Game Poster Design

The next important part of this project was producing a promotional poster to advertise our game. As with all other aspects of the design for this project, I wanted a clean, simple design that would clearly show what our game was about.

First of all, I had to get an illustration to form the basis of the poster. The illustrator in my team refused to produce this illustration, despite me asking him to produce it for a period of at least two weeks. Instead,I had to ask our game artist to provide me with an illustration I could use viably for the poster. Luckily, she was more than happy to help right away, and I was finally able to finish making the poster.

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The image above is a cropped version of the image provided by Artemis (our game artist) to be used as the main focus of the poster. It features our anonymous astronaut, the only playable character in the game to date.

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Next, I added a logo to the image to try and make it more poster-like. The orange logo worked better than any of the others, in the opinion of myself and my team members. The landscape version of the poster didn’t work very effectively, in my opinion, so I tried again with a portrait orientation.

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The image above shows the  final detailing for the poster designs. I decided that to give it a bit more realism, adding a company logo (Talentless Games Co., a mock company for our “game development”), a QR Code that when scans leads to a Twitter page I also created for the game, and a PEGI age rating which is present in almost every game available to purchase digitally or physically.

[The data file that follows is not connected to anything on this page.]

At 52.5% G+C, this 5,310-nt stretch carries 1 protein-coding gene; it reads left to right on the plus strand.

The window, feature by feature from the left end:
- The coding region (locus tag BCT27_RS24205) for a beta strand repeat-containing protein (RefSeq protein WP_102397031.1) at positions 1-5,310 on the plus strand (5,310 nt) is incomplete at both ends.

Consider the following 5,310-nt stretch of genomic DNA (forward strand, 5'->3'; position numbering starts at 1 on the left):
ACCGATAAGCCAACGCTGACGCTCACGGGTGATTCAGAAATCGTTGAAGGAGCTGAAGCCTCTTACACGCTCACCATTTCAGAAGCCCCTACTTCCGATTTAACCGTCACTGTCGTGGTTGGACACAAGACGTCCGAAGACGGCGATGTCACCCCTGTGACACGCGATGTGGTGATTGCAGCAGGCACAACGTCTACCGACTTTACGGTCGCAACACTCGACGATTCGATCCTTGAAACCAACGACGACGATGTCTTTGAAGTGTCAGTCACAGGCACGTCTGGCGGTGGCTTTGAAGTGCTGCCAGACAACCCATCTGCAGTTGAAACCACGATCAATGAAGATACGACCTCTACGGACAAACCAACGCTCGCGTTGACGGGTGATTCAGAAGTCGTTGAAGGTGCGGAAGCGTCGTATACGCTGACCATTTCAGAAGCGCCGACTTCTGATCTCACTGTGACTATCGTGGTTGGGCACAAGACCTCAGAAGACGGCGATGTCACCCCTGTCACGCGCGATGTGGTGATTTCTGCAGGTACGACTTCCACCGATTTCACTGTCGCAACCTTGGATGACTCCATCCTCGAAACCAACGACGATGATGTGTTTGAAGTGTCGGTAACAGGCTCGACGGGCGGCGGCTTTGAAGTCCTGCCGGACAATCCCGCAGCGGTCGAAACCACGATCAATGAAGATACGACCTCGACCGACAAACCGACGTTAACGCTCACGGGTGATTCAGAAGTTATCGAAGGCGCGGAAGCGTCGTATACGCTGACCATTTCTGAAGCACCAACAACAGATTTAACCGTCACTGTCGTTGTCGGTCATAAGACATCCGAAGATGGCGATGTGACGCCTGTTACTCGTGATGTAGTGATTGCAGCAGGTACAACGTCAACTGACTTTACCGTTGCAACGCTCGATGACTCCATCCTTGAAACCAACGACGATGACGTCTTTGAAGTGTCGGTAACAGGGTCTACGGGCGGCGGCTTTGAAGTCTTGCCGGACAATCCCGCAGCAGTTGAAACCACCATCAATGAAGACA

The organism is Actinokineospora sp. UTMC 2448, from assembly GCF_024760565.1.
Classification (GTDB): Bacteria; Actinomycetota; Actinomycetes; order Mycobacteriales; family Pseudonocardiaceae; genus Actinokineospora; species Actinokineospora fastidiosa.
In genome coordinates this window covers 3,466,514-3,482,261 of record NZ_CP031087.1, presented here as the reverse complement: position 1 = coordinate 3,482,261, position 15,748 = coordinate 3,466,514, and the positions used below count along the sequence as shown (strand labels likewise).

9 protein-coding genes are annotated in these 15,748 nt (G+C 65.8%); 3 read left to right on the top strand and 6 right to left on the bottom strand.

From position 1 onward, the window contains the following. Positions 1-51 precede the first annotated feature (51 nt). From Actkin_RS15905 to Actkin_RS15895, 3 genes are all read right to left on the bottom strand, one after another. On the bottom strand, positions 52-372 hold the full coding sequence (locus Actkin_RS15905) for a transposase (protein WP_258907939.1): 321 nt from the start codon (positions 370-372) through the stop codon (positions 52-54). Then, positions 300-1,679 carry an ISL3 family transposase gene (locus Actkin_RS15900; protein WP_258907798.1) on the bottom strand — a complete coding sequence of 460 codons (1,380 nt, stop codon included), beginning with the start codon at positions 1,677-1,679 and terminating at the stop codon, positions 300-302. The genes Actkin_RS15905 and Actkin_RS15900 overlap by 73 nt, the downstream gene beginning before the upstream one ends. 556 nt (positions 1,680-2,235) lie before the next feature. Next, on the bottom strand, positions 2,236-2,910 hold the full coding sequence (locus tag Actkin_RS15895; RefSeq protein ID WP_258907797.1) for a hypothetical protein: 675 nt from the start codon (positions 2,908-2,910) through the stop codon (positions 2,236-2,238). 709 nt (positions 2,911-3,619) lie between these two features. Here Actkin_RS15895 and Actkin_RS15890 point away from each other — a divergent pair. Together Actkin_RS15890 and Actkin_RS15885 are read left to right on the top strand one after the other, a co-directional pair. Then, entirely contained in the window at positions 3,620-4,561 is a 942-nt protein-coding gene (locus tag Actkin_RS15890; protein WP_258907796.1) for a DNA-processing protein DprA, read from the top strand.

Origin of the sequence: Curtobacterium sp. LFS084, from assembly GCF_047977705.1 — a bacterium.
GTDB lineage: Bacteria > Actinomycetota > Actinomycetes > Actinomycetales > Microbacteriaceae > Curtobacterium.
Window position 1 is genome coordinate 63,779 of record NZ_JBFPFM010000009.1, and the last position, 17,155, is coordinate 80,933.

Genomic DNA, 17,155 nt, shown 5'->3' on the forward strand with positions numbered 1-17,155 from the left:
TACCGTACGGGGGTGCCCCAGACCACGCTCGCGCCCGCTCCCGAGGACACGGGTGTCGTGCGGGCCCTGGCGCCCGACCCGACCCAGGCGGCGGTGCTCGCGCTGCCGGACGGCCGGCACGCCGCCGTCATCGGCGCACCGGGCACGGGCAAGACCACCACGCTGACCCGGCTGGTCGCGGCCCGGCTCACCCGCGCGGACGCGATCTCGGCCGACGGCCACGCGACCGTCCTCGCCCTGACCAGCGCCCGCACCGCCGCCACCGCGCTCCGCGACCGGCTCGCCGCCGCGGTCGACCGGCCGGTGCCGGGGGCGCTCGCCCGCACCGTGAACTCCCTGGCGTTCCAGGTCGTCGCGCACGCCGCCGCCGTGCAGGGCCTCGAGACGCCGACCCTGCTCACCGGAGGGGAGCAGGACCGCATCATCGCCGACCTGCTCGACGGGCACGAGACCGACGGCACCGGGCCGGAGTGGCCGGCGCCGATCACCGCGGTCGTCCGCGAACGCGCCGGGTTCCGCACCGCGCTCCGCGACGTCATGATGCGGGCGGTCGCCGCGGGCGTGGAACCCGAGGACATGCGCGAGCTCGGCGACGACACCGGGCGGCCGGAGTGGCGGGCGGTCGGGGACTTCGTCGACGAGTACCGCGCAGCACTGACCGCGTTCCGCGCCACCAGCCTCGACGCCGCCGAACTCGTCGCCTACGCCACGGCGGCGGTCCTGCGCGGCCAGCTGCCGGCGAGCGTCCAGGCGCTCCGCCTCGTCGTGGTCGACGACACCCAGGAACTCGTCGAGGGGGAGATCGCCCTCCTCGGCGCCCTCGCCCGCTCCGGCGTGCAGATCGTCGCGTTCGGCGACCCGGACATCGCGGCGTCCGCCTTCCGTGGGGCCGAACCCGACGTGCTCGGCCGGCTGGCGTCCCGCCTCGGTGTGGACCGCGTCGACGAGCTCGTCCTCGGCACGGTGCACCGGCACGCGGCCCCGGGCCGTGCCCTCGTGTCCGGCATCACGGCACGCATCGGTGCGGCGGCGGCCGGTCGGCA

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Here is the final poster design, with all the elements combined. I think the composition and the colours both work incredibly well, and it clearly communicates that we are advertising a new game. Knowing the necessity of producing a high quality poster to showcase our game, I not only took opinions from my team, but also my fellow classmates, and even had a few tell me if I were to produce the posters for sale, they would actually buy them.

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Typography Choices – Body Text

For the body text in the designs I produced for this project, I chose Futura as the typeface. Futura, a geometric sans-serif type, was designed in 1927 by German typeface designer Paul Renner.

Another clean, crisp typeface, I felt that Futura would work well with Avant Garde, much better than a serif-based type would. I did test with Avenir (a typeface designed by Eric Gill, one which is very similar to Futura) but I felt that Futura was more suitable. I wanted to keep a futuristic, simplified feel to all the text elements of the promotional and design work for this project, and both typefaces I’ve selected do that very effectively, in my personal opinion.

Typography Choices – Headers

For the headers and main detailing of the designs for this project, I chose to use ITC Avant Garde Gothic, the typeface designed by Herb Lubalin (see previous post).

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Four different weights of the ITC Avant Garde Gothic Standard family